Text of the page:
One of my favorite things about Survivor editing is that they have the ability to do some foreshadowing. Knowing the ultimate outcome, editors can certainly choose to use footage that might give hints to how the end-game might play out, sometimes as early as the first episode. One such example is the ever vaunted “winner quote”.
The winner quote is something that the eventual winner says on camera, often in a confessional, that points them out to be the winner. Most winners have a defining quote that can be circled back to and help people realize why they won. Those words are not inserted into the episodes by mistake, the quotes are definitely chosen meticulously and usually help to tell the story of the season.
Over the course of 17 years and 34 seasons, we have gotten some pretty good winner quotes. Looking back through some of them, I noticed how many still resonated with me every time I read or heard them. It’s why I decided to compile a list of my favorite winner quotes, a top 10 in fact, with a few honorable mentions.
It’s like… the Black Widow brigade. Like all the girls are coming together and we’re spinning the guys around as much as we can. Just spinning them and spinning them until they don’t know which way is up. And then we’re devouring them. One at a time.
-Parvati Shallow, Survivor: Micronesia
The Black Widow Brigade is one of the most beloved alliances of all-time. They were behind the infamous Erik Reichenbach idol give-away. They blindsided most of the men (well, Cire Fields and Parvati did). They completed dominated Micronesia’s end-game and Parvati was at the head of all of that. She’s the common thread between Amanda Kimmel, Cirie, and the two fans, Alexis Jones and Natalie Bolton, who would ultimately form the Black Widow Brigade.
This is a great quote because it perfectly illustrates the cutthroat gameplay Parvati was committed to playing her second time around. She had learned how to navigate the waters of Survivor in Cook Islands and this time around, she was out for blood. And she got it.
One of the main reasons that I even wanted to be on Survivor is because minorities were underrepresented in the media. When I grew up, I didn’t see people who looked like me on TV. Whenever you see a lot of minorities on TV it’s just kind of caricatures. I wanted America to see Asian-American men as they truly are.
-Yul Kwon, Survivor: Cook Islands
Speaking of Cook Islands, here is its winner. Yul is never going to be accused of popping off on TV. He is one of the calmest Survivor players of all-time and that’s definitely a huge reason he managed to get all the way to the end (the other reason being his super idol). Yul understood that a season divided by race was going to attract some stereotyping from certain people on the outside and he was committed to not letting that happen.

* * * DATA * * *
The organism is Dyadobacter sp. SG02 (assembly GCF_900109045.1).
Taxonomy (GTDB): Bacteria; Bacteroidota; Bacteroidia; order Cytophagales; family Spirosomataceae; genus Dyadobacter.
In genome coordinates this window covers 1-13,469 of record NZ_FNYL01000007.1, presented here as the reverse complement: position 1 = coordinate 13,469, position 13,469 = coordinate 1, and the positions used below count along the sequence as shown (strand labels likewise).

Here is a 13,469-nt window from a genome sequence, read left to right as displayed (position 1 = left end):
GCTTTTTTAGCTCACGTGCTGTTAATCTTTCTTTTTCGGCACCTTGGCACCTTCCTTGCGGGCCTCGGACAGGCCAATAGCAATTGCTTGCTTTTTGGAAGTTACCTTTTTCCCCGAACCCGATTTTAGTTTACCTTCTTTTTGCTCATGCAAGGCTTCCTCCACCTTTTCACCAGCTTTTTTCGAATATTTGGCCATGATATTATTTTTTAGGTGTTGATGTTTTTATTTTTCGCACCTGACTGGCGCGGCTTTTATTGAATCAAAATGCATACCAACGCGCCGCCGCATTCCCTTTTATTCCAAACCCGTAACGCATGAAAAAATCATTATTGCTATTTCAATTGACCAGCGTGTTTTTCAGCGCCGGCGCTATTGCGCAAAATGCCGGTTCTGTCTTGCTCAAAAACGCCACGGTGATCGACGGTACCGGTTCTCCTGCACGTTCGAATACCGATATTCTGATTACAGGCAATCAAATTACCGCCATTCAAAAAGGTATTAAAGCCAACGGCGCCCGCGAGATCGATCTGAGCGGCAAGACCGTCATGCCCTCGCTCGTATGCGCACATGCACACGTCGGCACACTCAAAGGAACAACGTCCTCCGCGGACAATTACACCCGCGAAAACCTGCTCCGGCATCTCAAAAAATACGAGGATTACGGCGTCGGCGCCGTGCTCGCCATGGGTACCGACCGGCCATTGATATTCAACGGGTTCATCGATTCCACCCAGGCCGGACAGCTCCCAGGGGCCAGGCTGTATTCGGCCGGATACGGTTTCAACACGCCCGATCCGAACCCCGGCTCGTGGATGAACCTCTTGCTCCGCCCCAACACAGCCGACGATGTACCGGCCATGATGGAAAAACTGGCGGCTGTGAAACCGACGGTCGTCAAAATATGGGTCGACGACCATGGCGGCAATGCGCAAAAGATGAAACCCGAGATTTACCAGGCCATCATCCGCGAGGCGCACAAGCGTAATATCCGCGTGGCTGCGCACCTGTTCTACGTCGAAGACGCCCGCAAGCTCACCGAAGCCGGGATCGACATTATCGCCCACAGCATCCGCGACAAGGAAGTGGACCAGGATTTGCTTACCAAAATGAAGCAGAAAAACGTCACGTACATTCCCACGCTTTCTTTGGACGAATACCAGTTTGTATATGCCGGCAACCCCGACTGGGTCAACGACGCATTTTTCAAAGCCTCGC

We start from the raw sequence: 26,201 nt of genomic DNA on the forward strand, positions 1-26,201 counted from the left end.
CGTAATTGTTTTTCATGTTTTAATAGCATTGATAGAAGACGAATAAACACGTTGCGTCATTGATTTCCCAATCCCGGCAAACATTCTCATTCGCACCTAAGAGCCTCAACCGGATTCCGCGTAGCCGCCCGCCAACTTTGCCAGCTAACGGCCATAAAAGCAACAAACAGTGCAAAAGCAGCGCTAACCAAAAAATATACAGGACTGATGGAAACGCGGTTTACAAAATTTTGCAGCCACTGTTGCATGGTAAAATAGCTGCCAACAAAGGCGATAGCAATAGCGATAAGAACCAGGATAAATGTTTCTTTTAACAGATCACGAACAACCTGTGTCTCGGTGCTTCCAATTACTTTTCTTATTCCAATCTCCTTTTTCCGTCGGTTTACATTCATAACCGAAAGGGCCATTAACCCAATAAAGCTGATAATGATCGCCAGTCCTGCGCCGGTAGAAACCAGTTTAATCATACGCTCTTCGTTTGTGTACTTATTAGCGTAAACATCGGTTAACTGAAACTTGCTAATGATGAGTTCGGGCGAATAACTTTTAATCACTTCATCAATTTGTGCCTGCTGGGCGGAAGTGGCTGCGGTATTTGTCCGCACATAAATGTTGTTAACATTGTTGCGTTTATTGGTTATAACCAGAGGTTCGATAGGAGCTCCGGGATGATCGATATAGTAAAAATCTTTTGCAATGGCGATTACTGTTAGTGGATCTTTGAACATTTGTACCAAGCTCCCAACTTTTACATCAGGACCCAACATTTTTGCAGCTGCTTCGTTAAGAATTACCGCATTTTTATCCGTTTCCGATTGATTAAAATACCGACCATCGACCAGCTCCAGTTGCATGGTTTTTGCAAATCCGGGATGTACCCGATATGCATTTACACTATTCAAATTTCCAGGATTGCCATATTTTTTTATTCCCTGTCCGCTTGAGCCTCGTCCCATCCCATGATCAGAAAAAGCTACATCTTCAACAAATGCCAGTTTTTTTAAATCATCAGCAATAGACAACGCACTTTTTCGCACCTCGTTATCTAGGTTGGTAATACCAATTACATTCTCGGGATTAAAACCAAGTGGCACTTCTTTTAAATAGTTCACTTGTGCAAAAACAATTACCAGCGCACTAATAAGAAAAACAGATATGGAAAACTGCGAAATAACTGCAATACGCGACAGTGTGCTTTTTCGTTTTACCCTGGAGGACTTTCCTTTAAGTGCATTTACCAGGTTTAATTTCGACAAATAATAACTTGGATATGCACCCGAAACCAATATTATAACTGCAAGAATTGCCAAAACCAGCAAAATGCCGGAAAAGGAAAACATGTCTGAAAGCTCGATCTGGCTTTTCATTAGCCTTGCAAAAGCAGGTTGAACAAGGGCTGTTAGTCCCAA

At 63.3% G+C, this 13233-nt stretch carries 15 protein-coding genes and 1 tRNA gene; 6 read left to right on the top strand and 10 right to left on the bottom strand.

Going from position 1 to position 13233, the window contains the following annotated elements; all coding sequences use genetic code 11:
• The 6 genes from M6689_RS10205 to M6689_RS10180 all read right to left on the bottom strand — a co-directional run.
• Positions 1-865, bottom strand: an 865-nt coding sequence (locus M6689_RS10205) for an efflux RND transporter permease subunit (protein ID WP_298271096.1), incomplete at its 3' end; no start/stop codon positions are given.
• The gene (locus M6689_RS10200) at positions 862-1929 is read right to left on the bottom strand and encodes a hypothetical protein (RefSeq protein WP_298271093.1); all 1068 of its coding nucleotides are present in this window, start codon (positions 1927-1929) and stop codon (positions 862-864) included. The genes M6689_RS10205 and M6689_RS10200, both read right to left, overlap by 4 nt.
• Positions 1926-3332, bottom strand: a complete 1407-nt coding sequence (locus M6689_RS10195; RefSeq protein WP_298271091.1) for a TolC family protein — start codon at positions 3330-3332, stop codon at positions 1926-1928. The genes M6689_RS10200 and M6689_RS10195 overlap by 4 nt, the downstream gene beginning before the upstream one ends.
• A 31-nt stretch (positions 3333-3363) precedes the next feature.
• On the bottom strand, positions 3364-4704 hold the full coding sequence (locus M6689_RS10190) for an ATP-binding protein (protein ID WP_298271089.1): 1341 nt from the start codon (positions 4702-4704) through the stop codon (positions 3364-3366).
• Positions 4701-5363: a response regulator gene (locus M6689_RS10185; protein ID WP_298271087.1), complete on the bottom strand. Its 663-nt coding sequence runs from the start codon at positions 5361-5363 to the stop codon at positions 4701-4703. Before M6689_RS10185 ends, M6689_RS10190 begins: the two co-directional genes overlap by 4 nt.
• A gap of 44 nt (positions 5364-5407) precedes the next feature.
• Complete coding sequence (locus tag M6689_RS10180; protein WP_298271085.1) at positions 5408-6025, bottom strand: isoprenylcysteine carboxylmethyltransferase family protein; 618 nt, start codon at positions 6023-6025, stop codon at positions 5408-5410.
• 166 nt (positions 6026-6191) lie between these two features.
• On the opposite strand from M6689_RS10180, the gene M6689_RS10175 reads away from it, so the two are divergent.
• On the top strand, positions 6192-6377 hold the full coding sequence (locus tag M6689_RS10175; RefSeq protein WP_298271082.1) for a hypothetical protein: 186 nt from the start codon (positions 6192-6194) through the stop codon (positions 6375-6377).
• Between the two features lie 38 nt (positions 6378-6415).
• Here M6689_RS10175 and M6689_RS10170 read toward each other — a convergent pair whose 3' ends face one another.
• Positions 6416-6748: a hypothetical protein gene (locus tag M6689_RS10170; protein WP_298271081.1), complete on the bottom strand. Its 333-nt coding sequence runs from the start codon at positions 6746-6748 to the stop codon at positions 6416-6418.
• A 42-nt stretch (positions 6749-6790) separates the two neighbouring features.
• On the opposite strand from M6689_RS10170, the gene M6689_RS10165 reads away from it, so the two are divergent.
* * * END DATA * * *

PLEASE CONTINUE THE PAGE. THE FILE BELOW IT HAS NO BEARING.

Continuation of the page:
While winning was definitely a motivation for Yul, putting forth a positive role model for the Asian community was even more so. Everything Yul does in Cook Islands has a through line of “I have to make sure this reflects well on my community when it shows on television”. It helped ground him and guide him to a win.
The [men are] so freaking cocky. They’re like, ‘Oh, we’re NEVER gonna go to Tribal Council.’ It’s so annoying. I want to beat them just to shut them up.
-Jenna Morasca, Survivor: the Amazon
In a season with the first gender divide, Jenna ended up rising above everyone else. A lot of people unfairly thought the men would dominate the women because of their physicality but it never happened. Jenna did indeed shut them up.
The Top 10
10. The way Nick speaks to me is not in a way that I would ever tolerate a man speaking to me in my regular life, and I just want to be like, “bro, I know,” but that’s his ego. Right now what I’m going to do is just let Nick baby me and make him believe that I need all the help that he can offer, like the innocent little girl, like I’m stupid, but actually I’m a strong independent woman, and when it comes time to make a move, then I will. I don’t need to be carried, bro.
-Michele Fitzgerald, Kaoh Rong
Michele is a very controversial winner. She wasn’t shown as the strategic force of her season and because of that, a lot of people want to criticize her game. This quote highlights that she was thinking of the game the whole time and knew how to approach people. Maybe Michele wasn’t a strategic mastermind but socially, she was amazing at understanding her competitors.
With Nick, she knows that she needs to pretend like she needs his help because it will feed in to his ego and make him feel good. That’s what works for him. It’s an example of how Michele adapted her way of being depending who she was around. It’s how she got people on her good side and how she avoided getting any attention as a potential target. By the time people caught on to what she was doing, she was already in the final three.